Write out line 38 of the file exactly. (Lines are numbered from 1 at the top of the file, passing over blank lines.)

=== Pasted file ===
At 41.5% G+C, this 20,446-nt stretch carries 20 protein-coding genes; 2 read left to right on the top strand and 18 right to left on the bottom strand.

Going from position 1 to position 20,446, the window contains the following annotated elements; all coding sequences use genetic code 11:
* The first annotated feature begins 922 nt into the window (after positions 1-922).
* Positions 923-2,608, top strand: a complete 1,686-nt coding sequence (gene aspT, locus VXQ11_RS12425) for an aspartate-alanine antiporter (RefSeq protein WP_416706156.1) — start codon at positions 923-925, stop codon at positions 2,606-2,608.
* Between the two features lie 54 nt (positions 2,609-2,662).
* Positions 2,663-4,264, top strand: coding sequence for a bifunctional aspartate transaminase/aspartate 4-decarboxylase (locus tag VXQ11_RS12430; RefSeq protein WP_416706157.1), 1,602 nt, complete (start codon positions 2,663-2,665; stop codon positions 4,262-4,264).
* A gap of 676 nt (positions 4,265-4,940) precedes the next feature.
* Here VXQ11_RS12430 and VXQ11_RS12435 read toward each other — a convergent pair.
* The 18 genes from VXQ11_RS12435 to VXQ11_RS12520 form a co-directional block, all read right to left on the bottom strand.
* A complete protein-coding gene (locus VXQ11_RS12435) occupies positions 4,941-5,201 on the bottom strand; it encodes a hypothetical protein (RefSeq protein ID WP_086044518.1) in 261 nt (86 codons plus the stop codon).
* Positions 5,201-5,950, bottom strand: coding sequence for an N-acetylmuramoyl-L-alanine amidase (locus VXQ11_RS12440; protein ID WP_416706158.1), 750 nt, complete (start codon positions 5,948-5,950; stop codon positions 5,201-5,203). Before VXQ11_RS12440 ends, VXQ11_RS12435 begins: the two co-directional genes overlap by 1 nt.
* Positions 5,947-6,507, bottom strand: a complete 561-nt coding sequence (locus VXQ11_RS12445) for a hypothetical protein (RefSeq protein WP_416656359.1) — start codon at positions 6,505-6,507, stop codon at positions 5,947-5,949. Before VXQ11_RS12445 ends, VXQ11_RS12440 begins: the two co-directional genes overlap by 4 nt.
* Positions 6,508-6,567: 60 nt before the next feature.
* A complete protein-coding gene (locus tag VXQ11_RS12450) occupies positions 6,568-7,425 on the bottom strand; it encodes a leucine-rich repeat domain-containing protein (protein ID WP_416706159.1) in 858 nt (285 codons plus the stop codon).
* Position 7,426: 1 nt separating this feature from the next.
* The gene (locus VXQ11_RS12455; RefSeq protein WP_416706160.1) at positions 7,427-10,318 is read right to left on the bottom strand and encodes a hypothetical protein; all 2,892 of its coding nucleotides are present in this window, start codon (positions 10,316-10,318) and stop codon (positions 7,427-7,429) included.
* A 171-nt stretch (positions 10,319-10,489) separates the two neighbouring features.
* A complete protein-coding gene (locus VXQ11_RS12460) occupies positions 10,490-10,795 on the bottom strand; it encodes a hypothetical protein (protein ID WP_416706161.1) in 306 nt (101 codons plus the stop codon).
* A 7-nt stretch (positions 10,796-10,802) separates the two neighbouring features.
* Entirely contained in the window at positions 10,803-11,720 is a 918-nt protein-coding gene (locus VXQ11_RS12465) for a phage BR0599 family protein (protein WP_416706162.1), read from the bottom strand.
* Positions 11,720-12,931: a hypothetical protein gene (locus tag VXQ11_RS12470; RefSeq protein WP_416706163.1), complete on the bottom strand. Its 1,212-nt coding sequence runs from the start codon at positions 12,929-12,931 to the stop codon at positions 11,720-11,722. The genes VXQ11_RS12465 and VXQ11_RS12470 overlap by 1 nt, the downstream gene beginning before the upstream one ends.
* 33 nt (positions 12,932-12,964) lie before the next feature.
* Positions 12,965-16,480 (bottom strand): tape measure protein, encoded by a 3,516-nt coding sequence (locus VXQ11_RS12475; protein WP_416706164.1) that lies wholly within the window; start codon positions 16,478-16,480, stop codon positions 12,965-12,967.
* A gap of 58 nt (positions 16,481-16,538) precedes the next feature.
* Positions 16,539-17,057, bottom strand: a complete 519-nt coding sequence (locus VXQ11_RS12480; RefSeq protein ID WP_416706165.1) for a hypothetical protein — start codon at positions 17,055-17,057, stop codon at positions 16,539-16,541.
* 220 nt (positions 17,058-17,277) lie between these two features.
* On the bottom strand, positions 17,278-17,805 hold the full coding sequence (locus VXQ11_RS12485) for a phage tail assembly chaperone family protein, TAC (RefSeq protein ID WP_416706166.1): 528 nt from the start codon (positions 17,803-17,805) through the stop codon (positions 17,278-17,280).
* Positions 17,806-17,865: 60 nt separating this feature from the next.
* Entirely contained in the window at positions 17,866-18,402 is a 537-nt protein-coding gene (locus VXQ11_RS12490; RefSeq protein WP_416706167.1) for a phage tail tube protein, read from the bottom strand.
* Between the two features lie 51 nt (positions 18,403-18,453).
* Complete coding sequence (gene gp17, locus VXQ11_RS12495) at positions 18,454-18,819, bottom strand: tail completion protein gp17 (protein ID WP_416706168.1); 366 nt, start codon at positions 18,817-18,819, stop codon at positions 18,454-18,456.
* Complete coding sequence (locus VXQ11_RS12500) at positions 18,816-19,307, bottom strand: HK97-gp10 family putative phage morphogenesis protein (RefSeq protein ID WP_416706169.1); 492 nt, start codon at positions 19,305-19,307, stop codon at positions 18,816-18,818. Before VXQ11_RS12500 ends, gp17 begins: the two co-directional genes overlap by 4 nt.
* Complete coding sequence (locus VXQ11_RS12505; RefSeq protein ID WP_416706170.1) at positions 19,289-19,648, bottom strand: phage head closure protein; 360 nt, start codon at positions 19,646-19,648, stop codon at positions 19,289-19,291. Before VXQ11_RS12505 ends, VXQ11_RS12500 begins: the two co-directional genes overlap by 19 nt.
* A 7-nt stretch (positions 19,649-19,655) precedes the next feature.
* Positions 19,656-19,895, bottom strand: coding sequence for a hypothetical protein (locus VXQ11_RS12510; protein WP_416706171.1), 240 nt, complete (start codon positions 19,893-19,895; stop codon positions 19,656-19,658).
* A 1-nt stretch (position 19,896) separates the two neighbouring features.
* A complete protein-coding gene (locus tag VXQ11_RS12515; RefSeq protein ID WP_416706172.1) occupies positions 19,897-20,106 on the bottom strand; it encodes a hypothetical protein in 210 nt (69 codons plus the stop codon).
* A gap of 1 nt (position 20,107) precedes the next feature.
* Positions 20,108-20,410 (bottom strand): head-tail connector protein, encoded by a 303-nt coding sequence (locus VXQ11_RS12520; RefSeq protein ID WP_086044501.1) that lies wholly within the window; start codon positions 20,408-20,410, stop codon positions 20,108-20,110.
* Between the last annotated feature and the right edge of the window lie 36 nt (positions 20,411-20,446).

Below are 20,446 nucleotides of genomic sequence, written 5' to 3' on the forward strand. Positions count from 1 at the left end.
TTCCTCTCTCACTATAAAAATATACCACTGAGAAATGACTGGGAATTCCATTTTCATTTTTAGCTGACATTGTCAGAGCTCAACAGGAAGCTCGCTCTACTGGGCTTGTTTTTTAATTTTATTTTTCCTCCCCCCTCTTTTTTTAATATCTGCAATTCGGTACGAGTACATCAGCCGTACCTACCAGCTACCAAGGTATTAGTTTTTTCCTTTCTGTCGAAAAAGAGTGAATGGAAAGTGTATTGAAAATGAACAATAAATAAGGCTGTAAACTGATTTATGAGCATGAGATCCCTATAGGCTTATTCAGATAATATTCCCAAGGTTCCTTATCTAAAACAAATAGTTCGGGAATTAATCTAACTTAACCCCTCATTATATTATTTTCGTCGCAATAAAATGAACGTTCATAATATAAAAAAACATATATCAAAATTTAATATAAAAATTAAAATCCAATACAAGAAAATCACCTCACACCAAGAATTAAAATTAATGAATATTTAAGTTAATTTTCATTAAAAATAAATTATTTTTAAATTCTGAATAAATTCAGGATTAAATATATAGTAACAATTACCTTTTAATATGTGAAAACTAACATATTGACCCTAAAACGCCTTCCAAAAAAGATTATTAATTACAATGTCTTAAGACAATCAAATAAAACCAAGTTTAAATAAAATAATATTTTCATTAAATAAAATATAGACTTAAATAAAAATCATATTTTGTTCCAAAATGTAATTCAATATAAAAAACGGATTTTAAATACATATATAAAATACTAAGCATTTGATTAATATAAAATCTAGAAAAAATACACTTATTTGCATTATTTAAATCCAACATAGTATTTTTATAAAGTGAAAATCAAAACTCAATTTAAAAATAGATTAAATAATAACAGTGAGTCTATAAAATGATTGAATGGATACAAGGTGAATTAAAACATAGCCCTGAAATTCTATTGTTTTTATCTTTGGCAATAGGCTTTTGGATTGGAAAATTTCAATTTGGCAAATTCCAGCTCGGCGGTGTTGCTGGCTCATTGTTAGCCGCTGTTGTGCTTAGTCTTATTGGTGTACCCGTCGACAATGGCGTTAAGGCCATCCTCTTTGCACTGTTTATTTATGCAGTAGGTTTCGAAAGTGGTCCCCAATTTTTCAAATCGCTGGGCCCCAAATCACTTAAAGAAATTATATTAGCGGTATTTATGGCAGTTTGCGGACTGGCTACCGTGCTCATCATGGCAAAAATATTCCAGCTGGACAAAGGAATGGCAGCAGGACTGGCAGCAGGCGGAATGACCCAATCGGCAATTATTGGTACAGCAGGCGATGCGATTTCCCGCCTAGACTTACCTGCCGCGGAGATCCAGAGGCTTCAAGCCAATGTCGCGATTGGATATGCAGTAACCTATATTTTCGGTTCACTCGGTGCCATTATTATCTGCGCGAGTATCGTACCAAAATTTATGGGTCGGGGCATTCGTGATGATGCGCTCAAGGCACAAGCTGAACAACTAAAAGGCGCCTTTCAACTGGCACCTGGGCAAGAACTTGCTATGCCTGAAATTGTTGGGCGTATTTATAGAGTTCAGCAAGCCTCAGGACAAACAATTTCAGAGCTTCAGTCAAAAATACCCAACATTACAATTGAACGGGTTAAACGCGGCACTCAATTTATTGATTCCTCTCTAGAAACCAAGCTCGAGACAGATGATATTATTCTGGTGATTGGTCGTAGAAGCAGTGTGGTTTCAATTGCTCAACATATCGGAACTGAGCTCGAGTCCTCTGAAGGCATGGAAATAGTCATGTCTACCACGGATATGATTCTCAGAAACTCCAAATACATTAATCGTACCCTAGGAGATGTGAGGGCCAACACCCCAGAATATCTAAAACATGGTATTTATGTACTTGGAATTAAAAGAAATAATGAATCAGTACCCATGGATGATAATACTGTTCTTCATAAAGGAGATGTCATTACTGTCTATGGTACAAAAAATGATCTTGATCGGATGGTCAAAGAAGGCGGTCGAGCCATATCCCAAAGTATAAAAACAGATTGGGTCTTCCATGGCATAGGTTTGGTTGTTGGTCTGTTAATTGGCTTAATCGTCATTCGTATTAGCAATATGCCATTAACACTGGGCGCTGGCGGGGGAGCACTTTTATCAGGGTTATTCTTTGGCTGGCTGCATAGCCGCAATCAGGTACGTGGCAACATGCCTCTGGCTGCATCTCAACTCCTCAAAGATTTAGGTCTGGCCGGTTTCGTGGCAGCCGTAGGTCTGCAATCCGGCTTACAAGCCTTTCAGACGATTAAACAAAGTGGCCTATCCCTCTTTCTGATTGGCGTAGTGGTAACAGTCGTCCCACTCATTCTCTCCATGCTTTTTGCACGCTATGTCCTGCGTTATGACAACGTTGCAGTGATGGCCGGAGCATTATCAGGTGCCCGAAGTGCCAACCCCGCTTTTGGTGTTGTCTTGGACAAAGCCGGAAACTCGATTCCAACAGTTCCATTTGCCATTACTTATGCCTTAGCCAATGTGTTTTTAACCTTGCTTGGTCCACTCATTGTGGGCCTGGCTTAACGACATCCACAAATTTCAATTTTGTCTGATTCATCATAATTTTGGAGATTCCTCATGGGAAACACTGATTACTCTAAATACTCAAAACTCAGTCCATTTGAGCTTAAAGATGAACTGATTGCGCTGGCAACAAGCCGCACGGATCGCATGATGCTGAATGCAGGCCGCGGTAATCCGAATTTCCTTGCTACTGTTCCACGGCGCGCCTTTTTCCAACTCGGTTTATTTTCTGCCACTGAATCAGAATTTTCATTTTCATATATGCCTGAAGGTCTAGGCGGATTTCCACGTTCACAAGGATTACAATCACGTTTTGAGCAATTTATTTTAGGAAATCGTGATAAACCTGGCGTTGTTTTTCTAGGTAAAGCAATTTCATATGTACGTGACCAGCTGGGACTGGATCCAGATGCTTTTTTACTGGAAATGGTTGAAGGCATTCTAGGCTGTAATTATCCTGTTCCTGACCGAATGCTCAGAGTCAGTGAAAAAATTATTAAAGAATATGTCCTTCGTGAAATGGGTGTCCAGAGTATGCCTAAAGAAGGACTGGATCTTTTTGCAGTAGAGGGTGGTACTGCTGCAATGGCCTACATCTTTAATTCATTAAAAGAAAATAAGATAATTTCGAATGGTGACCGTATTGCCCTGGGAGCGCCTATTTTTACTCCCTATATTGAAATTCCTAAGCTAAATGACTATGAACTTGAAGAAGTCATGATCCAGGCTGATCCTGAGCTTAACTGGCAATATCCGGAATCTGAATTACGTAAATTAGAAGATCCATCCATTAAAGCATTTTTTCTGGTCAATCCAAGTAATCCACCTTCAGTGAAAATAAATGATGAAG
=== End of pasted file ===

* A gap of 1 nt (position 20,107) precedes the next feature.